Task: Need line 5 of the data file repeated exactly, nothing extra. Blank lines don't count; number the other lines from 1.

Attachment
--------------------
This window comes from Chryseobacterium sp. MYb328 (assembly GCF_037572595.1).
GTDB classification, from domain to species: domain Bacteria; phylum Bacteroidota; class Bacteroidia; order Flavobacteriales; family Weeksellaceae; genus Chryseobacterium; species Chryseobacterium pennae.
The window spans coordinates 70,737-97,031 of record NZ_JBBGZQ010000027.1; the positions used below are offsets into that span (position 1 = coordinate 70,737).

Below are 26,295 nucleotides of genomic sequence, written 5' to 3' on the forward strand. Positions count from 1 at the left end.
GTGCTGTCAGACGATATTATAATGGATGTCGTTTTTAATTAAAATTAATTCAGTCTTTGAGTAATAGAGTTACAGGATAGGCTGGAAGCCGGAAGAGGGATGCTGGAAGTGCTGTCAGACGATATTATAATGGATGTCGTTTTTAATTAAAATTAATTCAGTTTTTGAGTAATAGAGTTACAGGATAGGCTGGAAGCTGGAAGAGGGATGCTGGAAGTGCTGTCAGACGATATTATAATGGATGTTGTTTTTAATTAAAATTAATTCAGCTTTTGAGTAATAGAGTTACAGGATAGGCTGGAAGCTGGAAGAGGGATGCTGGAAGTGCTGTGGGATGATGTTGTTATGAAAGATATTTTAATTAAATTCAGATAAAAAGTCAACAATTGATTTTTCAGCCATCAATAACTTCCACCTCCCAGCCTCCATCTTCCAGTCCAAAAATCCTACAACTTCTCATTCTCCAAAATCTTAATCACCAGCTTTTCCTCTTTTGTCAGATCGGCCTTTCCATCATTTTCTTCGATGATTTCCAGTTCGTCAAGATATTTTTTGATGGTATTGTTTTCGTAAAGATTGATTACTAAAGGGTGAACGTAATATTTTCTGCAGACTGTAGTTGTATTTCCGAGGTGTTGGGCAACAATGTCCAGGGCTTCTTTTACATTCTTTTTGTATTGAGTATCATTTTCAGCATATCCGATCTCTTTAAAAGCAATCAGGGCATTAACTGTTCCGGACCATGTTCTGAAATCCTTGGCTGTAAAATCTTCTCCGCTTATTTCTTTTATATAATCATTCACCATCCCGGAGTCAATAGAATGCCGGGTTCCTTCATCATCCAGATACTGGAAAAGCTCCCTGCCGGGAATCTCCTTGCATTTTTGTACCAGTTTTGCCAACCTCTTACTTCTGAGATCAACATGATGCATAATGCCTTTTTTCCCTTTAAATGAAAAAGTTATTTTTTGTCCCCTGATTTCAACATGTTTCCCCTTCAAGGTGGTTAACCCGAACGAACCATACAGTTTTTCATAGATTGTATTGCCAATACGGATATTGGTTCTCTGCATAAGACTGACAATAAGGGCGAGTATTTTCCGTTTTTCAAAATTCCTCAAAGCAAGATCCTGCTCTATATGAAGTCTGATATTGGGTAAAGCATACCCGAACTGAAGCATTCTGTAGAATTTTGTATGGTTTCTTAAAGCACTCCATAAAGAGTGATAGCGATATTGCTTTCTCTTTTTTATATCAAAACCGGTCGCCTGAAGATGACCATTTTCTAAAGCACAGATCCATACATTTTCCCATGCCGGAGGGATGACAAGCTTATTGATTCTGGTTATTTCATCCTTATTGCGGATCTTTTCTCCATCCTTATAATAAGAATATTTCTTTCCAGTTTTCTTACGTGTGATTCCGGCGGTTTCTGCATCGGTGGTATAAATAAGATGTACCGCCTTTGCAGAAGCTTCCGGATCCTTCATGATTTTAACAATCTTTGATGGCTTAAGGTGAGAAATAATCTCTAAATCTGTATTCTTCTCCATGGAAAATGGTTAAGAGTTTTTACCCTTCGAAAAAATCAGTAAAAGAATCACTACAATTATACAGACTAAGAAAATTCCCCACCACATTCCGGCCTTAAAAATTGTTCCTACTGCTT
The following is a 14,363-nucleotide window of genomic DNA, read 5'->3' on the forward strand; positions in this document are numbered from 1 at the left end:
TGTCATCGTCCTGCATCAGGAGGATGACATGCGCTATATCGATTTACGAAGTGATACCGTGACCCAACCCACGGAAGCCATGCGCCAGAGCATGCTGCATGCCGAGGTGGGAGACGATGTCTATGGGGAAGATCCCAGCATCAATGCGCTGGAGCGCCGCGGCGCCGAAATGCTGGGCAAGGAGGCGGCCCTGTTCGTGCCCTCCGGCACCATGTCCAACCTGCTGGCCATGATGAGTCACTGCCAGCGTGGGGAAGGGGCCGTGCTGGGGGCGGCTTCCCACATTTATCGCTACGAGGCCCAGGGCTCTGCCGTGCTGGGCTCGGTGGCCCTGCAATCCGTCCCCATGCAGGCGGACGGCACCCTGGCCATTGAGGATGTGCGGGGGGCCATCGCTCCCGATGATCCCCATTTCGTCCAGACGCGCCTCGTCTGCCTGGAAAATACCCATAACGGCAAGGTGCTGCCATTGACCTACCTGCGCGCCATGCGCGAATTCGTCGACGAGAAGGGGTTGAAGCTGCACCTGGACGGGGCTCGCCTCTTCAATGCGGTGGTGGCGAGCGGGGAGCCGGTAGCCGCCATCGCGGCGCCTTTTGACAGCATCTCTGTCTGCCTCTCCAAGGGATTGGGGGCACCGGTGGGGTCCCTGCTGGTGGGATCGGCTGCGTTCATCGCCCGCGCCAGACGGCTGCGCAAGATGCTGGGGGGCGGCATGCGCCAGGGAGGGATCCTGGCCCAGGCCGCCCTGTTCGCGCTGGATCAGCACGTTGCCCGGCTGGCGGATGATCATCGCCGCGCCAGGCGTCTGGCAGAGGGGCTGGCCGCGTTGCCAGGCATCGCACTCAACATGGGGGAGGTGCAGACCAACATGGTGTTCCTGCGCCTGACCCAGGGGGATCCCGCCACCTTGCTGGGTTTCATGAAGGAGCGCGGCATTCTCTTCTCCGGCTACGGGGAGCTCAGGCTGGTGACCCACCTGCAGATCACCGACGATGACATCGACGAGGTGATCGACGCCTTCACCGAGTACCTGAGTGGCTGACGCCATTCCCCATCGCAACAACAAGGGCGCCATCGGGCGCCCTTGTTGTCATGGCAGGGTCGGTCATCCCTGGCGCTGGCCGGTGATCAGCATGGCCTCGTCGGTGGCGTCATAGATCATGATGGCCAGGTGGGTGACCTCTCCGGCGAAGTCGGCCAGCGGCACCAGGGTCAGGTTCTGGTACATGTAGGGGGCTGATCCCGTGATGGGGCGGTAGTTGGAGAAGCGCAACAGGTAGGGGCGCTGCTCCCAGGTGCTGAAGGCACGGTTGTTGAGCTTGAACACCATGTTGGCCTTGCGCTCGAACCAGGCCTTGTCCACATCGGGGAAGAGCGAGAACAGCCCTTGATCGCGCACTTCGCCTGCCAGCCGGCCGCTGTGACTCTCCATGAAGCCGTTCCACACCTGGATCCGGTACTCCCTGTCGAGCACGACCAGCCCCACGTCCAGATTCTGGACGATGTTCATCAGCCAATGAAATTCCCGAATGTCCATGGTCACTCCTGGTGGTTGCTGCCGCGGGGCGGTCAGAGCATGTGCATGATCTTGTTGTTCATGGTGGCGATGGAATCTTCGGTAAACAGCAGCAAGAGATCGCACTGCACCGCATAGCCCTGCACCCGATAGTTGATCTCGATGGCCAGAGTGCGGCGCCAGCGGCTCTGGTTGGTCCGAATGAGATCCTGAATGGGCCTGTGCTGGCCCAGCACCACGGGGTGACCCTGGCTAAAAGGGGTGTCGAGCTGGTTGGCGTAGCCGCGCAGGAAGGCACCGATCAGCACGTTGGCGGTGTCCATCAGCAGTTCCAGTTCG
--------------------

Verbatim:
GTGCTGTCAGACGATATTATAATGGATGTCGTTTTTAATTAAAATTAATTCAGTCTTTGAGTAATAGAGTTACAGGATAGGCTGGAAGCCGGAAGAGGGATGCTGGAAGTGCTGTCAGACGATATTATAATGGATGTCGTTTTTAATTAAAATTAATTCAGTTTTTGAGTAATAGAGTTACAGGATAGGCTGGAAGCTGGAAGAGGGATGCTGGAAGTGCTGTCAGACGATATTATAATGGATGTTGTTTTTAATTAAAATTAATTCAGCTTTTGAGTAATAGAGTTACAGGATAGGCTGGAAGCTGGAAGAGGGATGCTGGAAGTGCTGTGGGATGATGTTGTTATGAAAGATATTTTAATTAAATTCAGATAAAAAGTCAACAATTGATTTTTCAGCCATCAATAACTTCCACCTCCCAGCCTCCATCTTCCAGTCCAAAAATCCTACAACTTCTCATTCTCCAAAATCTTAATCACCAGCTTTTCCTCTTTTGTCAGATCGGCCTTTCCATCATTTTCTTCGATGATTTCCAGTTCGTCAAGATATTTTTTGATGGTATTGTTTTCGTAAAGATTGATTACTAAAGGGTGAACGTAATATTTTCTGCAGACTGTAGTTGTATTTCCGAGGTGTTGGGCAACAATGTCCAGGGCTTCTTTTACATTCTTTTTGTATTGAGTATCATTTTCAGCATATCCGATCTCTTTAAAAGCAATCAGGGCATTAACTGTTCCGGACCATGTTCTGAAATCCTTGGCTGTAAAATCTTCTCCGCTTATTTCTTTTATATAATCATTCACCATCCCGGAGTCAATAGAATGCCGGGTTCCTTCATCATCCAGATACTGGAAAAGCTCCCTGCCGGGAATCTCCTTGCATTTTTGTACCAGTTTTGCCAACCTCTTACTTCTGAGATCAACATGATGCATAATGCCTTTTTTCCCTTTAAATGAAAAAGTTATTTTTTGTCCCCTGATTTCAACATGTTTCCCCTTCAAGGTGGTTAACCCGAACGAACCATACAGTTTTTCATAGATTGTATTGCCAATACGGATATTGGTTCTCTGCATAAGACTGACAATAAGGGCGAGTATTTTCCGTTTTTCAAAATTCCTCAAAGCAAGATCCTGCTCTATATGAAGTCTGATATTGGGTAAAGCATACCCGAACTGAAGCATTCTGTAGAATTTTGTATGGTTTCTTAAAGCACTCCATAAAGAGTGATAGCGATATTGCTTTCTCTTTTTTATATCAAAACCGGTCGCCTGAAGATGACCATTTTCTAAAGCACAGATCCATACATTTTCCCATGCCGGAGGGATGACAAGCTTATTGATTCTGGTTATTTCATCCTTATTGCGGATCTTTTCTCCATCCTTATAATAAGAATATTTCTTTCCAGTTTTCTTACGTGTGATTCCGGCGGTTTCTGCATCGGTGGTATAAATAAGATGTACCGCCTTTGCAGAAGCTTCCGGATCCTTCATGATTTTAACAATCTTTGATGGCTTAAGGTGAGAAATAATCTCTAAATCTGTATTCTTCTCCATGGAAAATGGTTAAGAGTTTTTACCCTTCGAAAAAATCAGTAAAAGAATCACTACAATTATACAGACTAAGAAAATTCCCCACCACATTCCGGCCTTAAAAATTGTTCCTACTGCTT